Ayurveda · Food & Cooking · Health & Wellness · Recipe

Soups On!

carrot soup with pumpkin seeds

I love soup! I eat it almost every day in the fall and winter. I made a carrot-leek soup the other day that was soooo good, I couldn’t not share.  It combines a bunch of yummy ingredients that are really healthy for the body and soothing for the soul.

Carrots are sweet and grounding so great for Vata (check out my previous post about Vata management).

Leeks and Onions contain a variety of health-promoting vitamins, minerals and antioxidant compounds.  The latter are believed to support the cardiovascular system and may prevent cancer.  Leeks and onions also contain “prebiotic” fiber which help to boost the good bacteria in your gut.

Homemade Chicken Stock (aka. “bone broth”) is a recent trend in the healthy food world but it’s been a staple of culinary traditions around the world for centuries. Something magical happens when you simmer bones in water for a while. Not only do you get a flavorful liquid (especially when aromatic vegetables, herbs and a bit of salt are added), you also get collagen, minerals and amino acids that are healing for the gut, immune system, bones, joints, hair, skin and nails!

Carrot Leek Soup

  • 1 1/2 lbs. carrots
  • 2 leeks, white and light green part only
  • 1 small yellow onion
  • 2 Tablespoons of extra virgin olive oil or butter
  • 1 quart homemade chicken stock, preferably unseasoned
  • sea salt & black  pepper, to taste
  • 1/3 cup raw pumpkin seeds
  1. Scrub carrots well (peel if they are not organic) and wash the leeks throughly.  Leeks tended to accumulate dirt between their layers so pull apart and rinse well.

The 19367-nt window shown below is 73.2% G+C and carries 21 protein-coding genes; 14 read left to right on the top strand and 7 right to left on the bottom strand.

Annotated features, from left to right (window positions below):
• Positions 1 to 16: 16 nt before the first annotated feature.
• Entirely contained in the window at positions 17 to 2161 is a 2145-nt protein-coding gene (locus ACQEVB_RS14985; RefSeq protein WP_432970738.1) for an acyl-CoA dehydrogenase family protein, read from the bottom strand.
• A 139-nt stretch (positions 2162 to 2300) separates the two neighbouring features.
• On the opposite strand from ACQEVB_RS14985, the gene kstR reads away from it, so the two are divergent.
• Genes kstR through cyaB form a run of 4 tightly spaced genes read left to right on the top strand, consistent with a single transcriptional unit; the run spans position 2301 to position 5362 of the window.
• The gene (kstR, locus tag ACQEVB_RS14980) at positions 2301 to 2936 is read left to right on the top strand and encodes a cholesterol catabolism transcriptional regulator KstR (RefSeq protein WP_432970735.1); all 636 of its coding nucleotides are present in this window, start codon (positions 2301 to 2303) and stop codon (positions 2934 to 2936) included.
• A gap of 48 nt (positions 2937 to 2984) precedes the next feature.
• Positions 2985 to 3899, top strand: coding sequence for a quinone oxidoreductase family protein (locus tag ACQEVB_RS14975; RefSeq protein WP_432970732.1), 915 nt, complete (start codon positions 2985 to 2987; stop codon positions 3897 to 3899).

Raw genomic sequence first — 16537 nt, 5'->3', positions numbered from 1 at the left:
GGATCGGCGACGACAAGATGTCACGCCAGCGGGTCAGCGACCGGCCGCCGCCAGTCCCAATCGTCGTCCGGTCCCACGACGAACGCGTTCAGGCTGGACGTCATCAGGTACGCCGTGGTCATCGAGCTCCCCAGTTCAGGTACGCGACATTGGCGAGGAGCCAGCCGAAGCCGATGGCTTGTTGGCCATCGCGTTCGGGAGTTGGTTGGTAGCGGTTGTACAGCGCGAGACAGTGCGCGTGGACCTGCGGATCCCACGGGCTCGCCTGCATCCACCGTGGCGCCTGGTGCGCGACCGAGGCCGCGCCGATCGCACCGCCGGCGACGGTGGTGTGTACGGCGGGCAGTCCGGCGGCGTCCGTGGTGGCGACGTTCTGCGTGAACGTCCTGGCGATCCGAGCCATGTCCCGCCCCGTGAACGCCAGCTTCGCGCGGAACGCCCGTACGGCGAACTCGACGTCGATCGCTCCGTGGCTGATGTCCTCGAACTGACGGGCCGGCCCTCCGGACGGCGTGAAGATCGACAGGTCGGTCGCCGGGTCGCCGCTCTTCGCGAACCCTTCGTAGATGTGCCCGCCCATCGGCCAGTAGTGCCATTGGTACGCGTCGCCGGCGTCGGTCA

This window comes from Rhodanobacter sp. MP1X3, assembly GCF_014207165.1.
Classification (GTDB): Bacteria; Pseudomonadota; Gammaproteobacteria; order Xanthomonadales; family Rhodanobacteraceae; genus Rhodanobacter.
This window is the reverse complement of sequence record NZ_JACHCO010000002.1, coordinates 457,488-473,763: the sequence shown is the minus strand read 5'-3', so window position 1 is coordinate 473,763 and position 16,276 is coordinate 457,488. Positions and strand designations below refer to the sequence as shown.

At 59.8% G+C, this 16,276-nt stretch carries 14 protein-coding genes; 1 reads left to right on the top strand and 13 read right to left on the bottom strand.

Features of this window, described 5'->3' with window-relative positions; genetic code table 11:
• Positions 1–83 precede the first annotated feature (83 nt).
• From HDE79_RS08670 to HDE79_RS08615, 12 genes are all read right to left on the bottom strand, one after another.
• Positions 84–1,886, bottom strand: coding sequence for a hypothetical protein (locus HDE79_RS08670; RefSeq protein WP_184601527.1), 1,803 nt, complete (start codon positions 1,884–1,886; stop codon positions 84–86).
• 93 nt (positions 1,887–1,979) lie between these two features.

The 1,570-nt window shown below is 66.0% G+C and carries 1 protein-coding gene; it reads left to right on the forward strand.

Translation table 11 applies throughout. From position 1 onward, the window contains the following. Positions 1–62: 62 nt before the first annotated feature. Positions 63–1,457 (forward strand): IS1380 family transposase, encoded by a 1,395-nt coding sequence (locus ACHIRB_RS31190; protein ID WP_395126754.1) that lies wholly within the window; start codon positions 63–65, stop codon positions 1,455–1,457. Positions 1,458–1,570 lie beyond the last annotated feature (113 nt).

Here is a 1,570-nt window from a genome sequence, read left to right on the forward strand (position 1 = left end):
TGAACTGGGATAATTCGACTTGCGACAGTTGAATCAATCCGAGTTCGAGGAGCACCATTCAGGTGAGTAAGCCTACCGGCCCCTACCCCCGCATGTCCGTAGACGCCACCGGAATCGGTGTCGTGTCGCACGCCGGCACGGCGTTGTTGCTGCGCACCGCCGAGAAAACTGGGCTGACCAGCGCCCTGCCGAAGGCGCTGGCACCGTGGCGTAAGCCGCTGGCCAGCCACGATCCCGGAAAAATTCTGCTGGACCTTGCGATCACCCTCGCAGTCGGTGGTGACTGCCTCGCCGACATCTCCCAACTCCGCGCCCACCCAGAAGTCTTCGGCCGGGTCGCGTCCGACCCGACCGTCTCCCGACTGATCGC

2. Slice carrots into 1/2″ rounds, thinly slice leeks cross-wise and chop onion.
  3. Heat olive oil or butter over medium heat in 6 to 8 quart heavy-bottomed pot and add leeks and onions.  Cook onions and leeks, stirring occasionally, until soft and translucent, about 5-7 minutes.
  4. Add carrots and cook another 5 minutes.
  5. Add stock and a little salt and pepper.  Bring to a boil then turn down to a simmer and cover.  Cook 15-20 minutes, until carrots are very tender.
  6. Puree soup in a blender or with an immersible blending device.  Even though it is messy and requires more clean up, I prefer to get my soups souper smooth and creamy in my Vitamix.  Season to taste with salt and pepper.
  7. Toast pumpkin seeds in the oven at 375 degrees for 8-10 minutes or in a small pan on the stove, stirring often, until they are golden and start to pop.
  8. Serve soup with toasted seeds and enjoy!

 

My Basic Chicken Stock

  • 1 whole organic chicken, cut up into pieces OR 2-3 lbs. chicken bones
  • one onion or leek, roughly chopped
  • 2 carrots, scrubbed and cut into 2 or 3 pieces
  • 2 stalks celery, washed and cut into 2 or 3 pieces
  • 2 cloves garlic, peeled and smashed with the side of a knife
  • 1 bay leaf
  • 2 – 3 teaspoons apple cider vinegar*
  • 1/4 teaspoon sea salt
  • optional: 1 parsnip, 1/2 sweet potato, 1 – 2 small potatoes
  • optional: a few sprigs of parsley and/or thyme

Place all ingredients in a large (6 to 8-quart capacity) and add enough filtered water to fill to about an inch from the top.  Bring mixture to almost the boiling point then turn down the heat to very low so the liquid is barely bubbling.  You can also make stock in a slow cooker at high heat and let it go uncovered for about 8 hours.

Skim the scum from the top with a spoon, if you like, while it’s cooking (or strain out the impurities later).  Let simmer at a very low level for 3 to 4 hours. You can walk away but check it every now and then to make sure the heat is at the right level.  If I use fresh herbs, I usually add them in the last hour.  Allow to cool 30 minutes then strain solids out.

After the stock has cooled, I like to transfer to quart storage containers. Then refrigerate overnight.  Skim the fat from the top (and save for later use!!) and either use the stock within a week or freeze for up to 6 months.

*The acid in the vinegar helps to draw the minerals out of the bones. Don’t worry, it won’t effect the flavor of the stock.

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